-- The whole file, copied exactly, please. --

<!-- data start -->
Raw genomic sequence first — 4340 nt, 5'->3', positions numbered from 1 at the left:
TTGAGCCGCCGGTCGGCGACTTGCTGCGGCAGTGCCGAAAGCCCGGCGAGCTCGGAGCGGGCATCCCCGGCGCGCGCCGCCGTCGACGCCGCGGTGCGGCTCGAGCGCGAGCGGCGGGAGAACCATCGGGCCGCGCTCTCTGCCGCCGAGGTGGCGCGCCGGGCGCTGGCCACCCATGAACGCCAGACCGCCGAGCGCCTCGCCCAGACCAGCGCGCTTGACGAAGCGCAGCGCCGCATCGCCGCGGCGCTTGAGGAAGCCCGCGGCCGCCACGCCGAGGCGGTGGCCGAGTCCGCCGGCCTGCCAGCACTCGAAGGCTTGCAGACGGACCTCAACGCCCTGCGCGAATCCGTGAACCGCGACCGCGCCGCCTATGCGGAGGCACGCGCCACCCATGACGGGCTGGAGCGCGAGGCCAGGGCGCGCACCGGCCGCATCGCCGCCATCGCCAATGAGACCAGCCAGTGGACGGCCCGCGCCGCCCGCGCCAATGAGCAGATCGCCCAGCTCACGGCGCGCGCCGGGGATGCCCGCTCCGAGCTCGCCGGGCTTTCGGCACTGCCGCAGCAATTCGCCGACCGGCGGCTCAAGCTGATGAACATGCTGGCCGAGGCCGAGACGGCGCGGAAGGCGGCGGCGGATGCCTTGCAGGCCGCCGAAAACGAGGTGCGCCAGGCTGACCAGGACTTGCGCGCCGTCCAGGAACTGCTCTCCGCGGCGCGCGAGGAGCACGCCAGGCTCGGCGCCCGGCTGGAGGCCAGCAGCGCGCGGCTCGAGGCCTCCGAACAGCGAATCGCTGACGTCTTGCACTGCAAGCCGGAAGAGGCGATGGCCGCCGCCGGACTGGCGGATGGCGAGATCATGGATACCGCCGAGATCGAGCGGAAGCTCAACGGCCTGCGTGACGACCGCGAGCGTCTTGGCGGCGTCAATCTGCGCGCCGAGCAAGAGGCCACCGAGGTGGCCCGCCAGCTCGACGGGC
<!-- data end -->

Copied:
Raw genomic sequence first — 4340 nt, 5'->3', positions numbered from 1 at the left:
TTGAGCCGCCGGTCGGCGACTTGCTGCGGCAGTGCCGAAAGCCCGGCGAGCTCGGAGCGGGCATCCCCGGCGCGCGCCGCCGTCGACGCCGCGGTGCGGCTCGAGCGCGAGCGGCGGGAGAACCATCGGGCCGCGCTCTCTGCCGCCGAGGTGGCGCGCCGGGCGCTGGCCACCCATGAACGCCAGACCGCCGAGCGCCTCGCCCAGACCAGCGCGCTTGACGAAGCGCAGCGCCGCATCGCCGCGGCGCTTGAGGAAGCCCGCGGCCGCCACGCCGAGGCGGTGGCCGAGTCCGCCGGCCTGCCAGCACTCGAAGGCTTGCAGACGGACCTCAACGCCCTGCGCGAATCCGTGAACCGCGACCGCGCCGCCTATGCGGAGGCACGCGCCACCCATGACGGGCTGGAGCGCGAGGCCAGGGCGCGCACCGGCCGCATCGCCGCCATCGCCAATGAGACCAGCCAGTGGACGGCCCGCGCCGCCCGCGCCAATGAGCAGATCGCCCAGCTCACGGCGCGCGCCGGGGATGCCCGCTCCGAGCTCGCCGGGCTTTCGGCACTGCCGCAGCAATTCGCCGACCGGCGGCTCAAGCTGATGAACATGCTGGCCGAGGCCGAGACGGCGCGGAAGGCGGCGGCGGATGCCTTGCAGGCCGCCGAAAACGAGGTGCGCCAGGCTGACCAGGACTTGCGCGCCGTCCAGGAACTGCTCTCCGCGGCGCGCGAGGAGCACGCCAGGCTCGGCGCCCGGCTGGAGGCCAGCAGCGCGCGGCTCGAGGCCTCCGAACAGCGAATCGCTGACGTCTTGCACTGCAAGCCGGAAGAGGCGATGGCCGCCGCCGGACTGGCGGATGGCGAGATCATGGATACCGCCGAGATCGAGCGGAAGCTCAACGGCCTGCGTGACGACCGCGAGCGTCTTGGCGGCGTCAATCTGCGCGCCGAGCAAGAGGCCACCGAGGTGGCCCGCCAGCTCGACGGGC